Caring for a sick pet can be complicated. It’s stressful when a family member is sick even our four legged family members. Whether you are deciding what diagnostic tests to run, what type of treatments to use or how to fit long term expenses in your budget, it’s easy to become overwhelmed quickly.
I get it! Not only do I get it, but I live it! I am a wife, mother, business owner and guardian to two horses, two cats and a dog. I am regularly overwhelmed by the health needs of my herd. My oldest cat has hyperthyroidism, arthritis, and overgrooms his hair. My youngest cat has IBD and has high maintenance litter box needs. My oldest horse has Cushings Disease and my youngest horse has severe arthritis and asthma. And finally my dog has hypothyroidism and allergies.
Not only do I get overwhelmed but I witness my clients experiencing those feelings, too.
I have put together a few tips that help me cope and stay focused when caring for sick pets.
1. Let go of the guilt. As tempting as it is to feel guilty when we can’t give our animals everything, it is counter productive and won’t help you or your pet. Do the best you can, that is enough. Some days, my dog misses a dose of his thyroid medication. Currently I am a month behind checking my cat’s T4 levels. The box of medication for my horse has been sitting on my kitchen counter for a solid two weeks. Remember everyday is a new day.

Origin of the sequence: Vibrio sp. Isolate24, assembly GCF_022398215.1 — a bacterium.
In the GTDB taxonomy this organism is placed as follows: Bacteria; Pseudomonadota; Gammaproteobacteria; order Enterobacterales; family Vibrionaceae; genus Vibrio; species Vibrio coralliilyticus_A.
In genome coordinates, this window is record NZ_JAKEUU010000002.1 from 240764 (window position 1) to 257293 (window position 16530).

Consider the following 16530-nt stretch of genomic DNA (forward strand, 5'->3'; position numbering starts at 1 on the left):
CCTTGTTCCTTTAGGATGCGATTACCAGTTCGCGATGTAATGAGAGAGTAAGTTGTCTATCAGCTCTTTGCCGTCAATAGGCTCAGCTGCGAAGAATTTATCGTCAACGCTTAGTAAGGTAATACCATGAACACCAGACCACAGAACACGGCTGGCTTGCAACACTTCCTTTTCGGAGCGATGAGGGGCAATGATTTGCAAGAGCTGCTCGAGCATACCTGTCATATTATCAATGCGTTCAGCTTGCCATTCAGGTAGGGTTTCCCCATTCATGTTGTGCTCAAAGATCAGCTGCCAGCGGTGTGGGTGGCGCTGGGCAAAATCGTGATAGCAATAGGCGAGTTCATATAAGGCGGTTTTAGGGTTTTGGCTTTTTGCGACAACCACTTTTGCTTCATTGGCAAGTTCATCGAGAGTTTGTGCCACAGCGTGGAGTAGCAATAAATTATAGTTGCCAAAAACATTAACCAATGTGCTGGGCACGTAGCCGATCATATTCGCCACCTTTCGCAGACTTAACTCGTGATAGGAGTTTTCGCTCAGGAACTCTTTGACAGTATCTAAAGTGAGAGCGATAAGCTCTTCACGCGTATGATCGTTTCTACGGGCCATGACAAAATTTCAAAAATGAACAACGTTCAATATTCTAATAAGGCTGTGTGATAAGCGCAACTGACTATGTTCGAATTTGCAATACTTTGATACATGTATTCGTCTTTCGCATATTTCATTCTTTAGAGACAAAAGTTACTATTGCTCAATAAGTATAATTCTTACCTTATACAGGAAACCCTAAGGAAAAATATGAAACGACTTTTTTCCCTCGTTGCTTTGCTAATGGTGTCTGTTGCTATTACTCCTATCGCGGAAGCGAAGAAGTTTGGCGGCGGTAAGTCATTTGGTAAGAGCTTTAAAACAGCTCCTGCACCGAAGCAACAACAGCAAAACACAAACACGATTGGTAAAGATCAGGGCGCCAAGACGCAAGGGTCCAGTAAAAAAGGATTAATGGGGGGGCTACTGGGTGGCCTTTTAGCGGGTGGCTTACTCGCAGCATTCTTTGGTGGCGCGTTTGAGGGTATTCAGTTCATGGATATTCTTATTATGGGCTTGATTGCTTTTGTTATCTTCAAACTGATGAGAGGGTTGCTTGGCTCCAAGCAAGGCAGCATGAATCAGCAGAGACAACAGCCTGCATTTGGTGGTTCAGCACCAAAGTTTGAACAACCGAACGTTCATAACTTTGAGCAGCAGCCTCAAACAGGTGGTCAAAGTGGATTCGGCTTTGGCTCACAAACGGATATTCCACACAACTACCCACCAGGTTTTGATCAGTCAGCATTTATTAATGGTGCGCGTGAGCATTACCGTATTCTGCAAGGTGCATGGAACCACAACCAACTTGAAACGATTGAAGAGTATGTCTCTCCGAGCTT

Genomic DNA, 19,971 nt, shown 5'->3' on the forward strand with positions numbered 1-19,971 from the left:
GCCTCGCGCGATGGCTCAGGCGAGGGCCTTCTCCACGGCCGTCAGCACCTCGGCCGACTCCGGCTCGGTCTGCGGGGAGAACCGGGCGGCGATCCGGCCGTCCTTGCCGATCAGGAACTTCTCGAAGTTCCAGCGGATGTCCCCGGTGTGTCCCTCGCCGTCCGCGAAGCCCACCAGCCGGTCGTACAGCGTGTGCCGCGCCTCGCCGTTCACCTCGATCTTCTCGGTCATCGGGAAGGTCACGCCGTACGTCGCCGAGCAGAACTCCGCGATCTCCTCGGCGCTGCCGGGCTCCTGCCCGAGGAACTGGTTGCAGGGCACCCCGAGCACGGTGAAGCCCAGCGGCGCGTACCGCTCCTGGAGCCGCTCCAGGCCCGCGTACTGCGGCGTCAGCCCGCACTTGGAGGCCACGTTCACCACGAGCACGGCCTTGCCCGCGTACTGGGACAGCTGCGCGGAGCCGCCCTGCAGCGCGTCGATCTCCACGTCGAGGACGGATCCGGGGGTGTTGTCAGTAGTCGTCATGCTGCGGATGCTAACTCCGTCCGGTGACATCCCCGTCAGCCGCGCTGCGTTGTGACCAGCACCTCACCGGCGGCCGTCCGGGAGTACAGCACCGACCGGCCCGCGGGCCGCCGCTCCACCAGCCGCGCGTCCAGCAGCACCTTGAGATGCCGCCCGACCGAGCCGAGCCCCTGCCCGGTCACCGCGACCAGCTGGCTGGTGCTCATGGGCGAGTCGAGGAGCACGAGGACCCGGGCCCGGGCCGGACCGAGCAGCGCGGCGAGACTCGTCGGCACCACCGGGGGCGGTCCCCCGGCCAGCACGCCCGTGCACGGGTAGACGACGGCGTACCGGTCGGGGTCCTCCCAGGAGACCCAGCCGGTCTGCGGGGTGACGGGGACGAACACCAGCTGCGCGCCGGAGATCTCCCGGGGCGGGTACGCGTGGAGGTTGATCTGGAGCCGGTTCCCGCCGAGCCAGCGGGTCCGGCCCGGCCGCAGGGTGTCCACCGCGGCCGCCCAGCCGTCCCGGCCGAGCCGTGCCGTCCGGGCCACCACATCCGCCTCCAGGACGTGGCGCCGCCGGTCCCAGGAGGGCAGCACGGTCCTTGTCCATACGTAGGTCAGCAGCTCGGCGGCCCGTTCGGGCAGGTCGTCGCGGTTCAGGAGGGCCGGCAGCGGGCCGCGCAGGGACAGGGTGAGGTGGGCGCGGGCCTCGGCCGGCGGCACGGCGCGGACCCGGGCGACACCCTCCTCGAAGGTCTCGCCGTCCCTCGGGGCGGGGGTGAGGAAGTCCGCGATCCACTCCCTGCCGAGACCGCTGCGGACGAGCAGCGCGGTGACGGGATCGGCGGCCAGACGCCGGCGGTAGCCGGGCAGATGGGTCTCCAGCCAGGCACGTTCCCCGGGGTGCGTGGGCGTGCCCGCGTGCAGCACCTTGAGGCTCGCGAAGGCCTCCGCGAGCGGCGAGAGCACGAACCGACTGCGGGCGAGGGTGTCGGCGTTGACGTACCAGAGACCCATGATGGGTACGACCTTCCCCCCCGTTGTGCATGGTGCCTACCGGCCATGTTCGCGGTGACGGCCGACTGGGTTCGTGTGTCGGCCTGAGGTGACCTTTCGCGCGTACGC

2. Let go of perfection. This goes hand in hand with releasing the guilt. As a veterinarian that uses both alternative and traditional therapies, my clients have more therapeutic options to choose from. Many people want to utilize every therapy available but don’t have the time or financial resources available. It’s ok to do what you can. Would pretty much every animal benefit from weekly acupuncture and massage? Yes, but wouldn’t you too?
3. Get organized. If you have several animals on several different medications or if you have one animal on a complicated regimen, staying organized can give you a sense of peace and control. Many of my clients use spreadsheets or dry erase calendars to help remind them of medications or other treatments.
4. Ask for help. If you live with friends or family, ask them to help. Maybe you need to hire a technician to give your kitty fluids or a dog walker to walk your arthritic dog. Also, ask your veterinarian for help. Talk to them when you feel overwhelmed and ask them if they can help you prioritize.
5. Take care of yourself. Make sure that you are making your health, both mental and physical, a priority. You can’t be much help to your animal if you don’t keep yourself well. So often I see guardians sacrificing their own well being to care for their animal. Unfortunately this leads to a sick guardian and an animal not receiving care.
6. Enjoy your pet. It’s easy to get wrapped up in your animal’s illness and forget to enjoy the simple things like snuggles on the couch or playing fetch. When you can relax with your pet, they can relax and heal.
You love your animal and they love you too! Some of your circumstances may not be ideal and maybe you wish they were different. Forgive yourself, let go of perfection and enjoy the precious time you have with your pet.